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If ever I thy face by day-light see.
Now, go thy way: faintness constraineth me
To measure out my length on this cold bed.
By day's approach look to be visited.

[Lyės down.


Enter Helena.


Hel. O weary night, o long and tedious night,

Abate thy hours; shine comforts from the east, That I may back to Athens by day-light,

From these that my poor company deteft; And sleep, that sometimes shuts up sorrow's eye, Steal me a while from mine own company!

[Sleeps. Puck. Yet but three here? come one more, Two of both kinds make


Here she cometh, curft and fad :
Cupid is a knavish lad,
Thus to make poor females mad.

Enter Hermia.
Her. Never so weary, never so in wo,

Bedabbled with the dew, and torn with briars,
I can no further crawl, no further go;
My legs can keep no pace


defires : Here will I rest me 'till the break of day. Heav'ns shield Lysander, if they mean a fray !

[Lyes down. Puck. On the ground, sleep thou sound; I'll apply to your eye, gentle lover, remedy.

[Squeezing the juice on Lysander's eye. When thou wakest next, thou takest True delight in the sight of thy former lady's eye; And the country proverb known, That every man should take his own, In your waking shall be shown.


Jack shall have Jill, nought shall go ill,
The man shall have his mare again, and all be well. [Exit Puck.

[They sleep.

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Enter queen of fairies, Bottom, fairies attending, and the

king behind them.

TOME, fit thee down upon this flow’ry bed,

While I thy amiable cheeks do coy,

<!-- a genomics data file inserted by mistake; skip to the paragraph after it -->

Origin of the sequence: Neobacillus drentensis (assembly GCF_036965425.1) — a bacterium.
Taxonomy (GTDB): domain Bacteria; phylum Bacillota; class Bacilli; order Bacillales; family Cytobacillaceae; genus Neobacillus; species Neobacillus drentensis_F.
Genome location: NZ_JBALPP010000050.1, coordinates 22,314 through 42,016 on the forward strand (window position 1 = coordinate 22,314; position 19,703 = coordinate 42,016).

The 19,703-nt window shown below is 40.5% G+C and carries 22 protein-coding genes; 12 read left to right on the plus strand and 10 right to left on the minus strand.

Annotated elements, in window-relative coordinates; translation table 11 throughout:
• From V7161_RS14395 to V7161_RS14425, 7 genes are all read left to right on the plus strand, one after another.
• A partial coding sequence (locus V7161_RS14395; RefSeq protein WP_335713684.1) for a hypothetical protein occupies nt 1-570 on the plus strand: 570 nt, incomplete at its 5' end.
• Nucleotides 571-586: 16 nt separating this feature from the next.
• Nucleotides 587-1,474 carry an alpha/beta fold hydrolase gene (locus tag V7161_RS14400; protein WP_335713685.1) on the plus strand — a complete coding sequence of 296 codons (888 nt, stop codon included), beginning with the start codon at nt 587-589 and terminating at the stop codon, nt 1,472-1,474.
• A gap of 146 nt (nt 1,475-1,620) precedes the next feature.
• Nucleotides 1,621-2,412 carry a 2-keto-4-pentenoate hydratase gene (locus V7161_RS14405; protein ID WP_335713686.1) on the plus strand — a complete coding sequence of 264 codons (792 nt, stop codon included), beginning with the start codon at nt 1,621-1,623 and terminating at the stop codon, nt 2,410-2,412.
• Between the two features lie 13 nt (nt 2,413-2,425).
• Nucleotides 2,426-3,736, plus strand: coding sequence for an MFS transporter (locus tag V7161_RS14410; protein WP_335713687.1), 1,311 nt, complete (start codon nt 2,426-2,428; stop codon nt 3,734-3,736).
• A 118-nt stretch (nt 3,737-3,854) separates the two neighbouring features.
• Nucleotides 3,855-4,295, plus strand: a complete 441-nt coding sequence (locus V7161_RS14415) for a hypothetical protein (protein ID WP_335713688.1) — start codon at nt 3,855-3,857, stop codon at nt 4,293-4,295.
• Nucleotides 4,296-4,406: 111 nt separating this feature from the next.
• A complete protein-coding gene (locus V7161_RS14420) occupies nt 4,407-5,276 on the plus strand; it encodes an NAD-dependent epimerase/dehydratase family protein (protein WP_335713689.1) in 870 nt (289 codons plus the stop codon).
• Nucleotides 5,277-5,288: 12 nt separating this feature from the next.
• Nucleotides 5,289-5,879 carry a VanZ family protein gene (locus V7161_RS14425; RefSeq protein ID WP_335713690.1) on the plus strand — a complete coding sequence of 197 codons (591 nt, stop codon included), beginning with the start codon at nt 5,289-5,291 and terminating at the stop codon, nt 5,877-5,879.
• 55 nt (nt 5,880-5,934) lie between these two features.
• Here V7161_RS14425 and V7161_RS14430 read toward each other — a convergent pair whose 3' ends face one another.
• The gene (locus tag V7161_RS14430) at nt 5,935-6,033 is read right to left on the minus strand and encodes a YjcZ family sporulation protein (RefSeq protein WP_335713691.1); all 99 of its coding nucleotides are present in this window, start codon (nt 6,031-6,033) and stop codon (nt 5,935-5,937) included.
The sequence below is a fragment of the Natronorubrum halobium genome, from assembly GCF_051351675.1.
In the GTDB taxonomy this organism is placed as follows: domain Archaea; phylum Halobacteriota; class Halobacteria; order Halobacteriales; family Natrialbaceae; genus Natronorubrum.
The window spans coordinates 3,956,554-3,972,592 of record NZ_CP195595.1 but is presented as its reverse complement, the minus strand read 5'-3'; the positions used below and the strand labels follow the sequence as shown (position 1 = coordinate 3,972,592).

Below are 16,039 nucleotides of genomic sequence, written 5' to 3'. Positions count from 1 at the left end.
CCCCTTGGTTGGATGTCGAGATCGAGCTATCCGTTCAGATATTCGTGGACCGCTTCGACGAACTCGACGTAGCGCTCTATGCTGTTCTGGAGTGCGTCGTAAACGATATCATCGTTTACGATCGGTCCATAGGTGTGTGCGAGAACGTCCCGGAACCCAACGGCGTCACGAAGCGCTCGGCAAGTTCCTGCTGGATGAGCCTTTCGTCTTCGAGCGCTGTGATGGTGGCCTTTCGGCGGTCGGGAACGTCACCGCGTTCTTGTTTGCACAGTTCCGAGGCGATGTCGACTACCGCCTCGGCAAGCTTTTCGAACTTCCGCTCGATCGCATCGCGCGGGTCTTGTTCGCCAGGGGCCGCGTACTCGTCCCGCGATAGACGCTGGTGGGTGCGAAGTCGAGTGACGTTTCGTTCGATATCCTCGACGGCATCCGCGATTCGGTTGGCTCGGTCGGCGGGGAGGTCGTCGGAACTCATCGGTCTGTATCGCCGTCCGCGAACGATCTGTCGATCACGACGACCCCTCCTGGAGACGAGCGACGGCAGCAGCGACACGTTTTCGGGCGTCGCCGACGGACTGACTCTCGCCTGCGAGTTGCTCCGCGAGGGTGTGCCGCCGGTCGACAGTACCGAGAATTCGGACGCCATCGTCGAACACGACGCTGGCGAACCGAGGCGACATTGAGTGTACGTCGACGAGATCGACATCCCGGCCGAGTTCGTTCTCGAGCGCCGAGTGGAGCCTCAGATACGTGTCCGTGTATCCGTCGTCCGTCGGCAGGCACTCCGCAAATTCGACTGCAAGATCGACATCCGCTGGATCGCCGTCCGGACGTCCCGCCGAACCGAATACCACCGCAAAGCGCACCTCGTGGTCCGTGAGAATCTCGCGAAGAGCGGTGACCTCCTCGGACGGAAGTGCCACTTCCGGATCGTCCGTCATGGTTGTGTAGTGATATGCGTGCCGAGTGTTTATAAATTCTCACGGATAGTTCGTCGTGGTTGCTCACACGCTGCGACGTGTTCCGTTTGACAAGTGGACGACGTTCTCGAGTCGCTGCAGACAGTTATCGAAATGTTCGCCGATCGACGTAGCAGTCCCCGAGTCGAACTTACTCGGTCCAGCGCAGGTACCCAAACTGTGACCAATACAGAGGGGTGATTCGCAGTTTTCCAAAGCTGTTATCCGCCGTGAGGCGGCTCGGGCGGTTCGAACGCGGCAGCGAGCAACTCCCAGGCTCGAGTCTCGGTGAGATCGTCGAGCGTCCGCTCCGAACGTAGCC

And stick musk-roses in thy sleek-smooth'd head,

And kiss thy fair large ears, my gentle joy.
Bot. Where's Peafeblossom?
Pease. Ready.
Bot.. Scratch my head, Peaseblofom. Where's monsieur Cobweb?
Cob. Ready

Bot. Monsieur Cobweb, good monsieur, get your weapons in your hand, and kill me a red-hipt humble-bee on the top of a thistle, and, good monsieur, bring me the honey-bag. Do not fret yourself too much in the action, monsieur ; and, good monsieur, have a care the honey-bag break not; I would be loath to have you overflown with a honey-bag, signior. Where's monsieur Mustardfeed ?

Muf. Ready.

Bot. Give me thy neaf, monsieur Musardfeed : pray you, leave

your courtesy, good monsieur. Muf. What's


will ? Bot. Nothing, good monsieur, but to help Cavalero Cobweb to scratch. I must to the barber's, monsieur, for, methinks, I am marvellous hairy about the face. And I am such a tender ass, if my hair doth but tickle me, I must scratch. Queen. What, wilt thou hear some musick, my sweet love ? Vol. I.



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Bot. I have a reasonable good ear in musick; let us have the tongs and the bones.

Mufick. Tongs, rural musick.
Queen. Or say, sweet love, what thou defir'st to eat.

Bot. Truly, a peck of provender; I could munch your good dry oats. Methinks, I have a great desire to a bottle of hay: good hay, sweet hay hath no fellow.

Queen. I have a venturous fairy that shall seek
The squirrel's hoard, and fetch thee thence new nuts.

Bot. I had rather have a handful or two of dry'd pease. But, I pray you, let none of your people stir me; I have an exposition of sleep come upon me.

Queen. Sleep thou, and I will wind thee in my arms;
Fairies, be gone, and be a while away:
So doth the woodbine, the sweet honey-suckle,
Gently entwist, the female ivy so
Enring, the barky fingers of the elm.
O, how I love thee! how I dote on thee!

Enter Puck.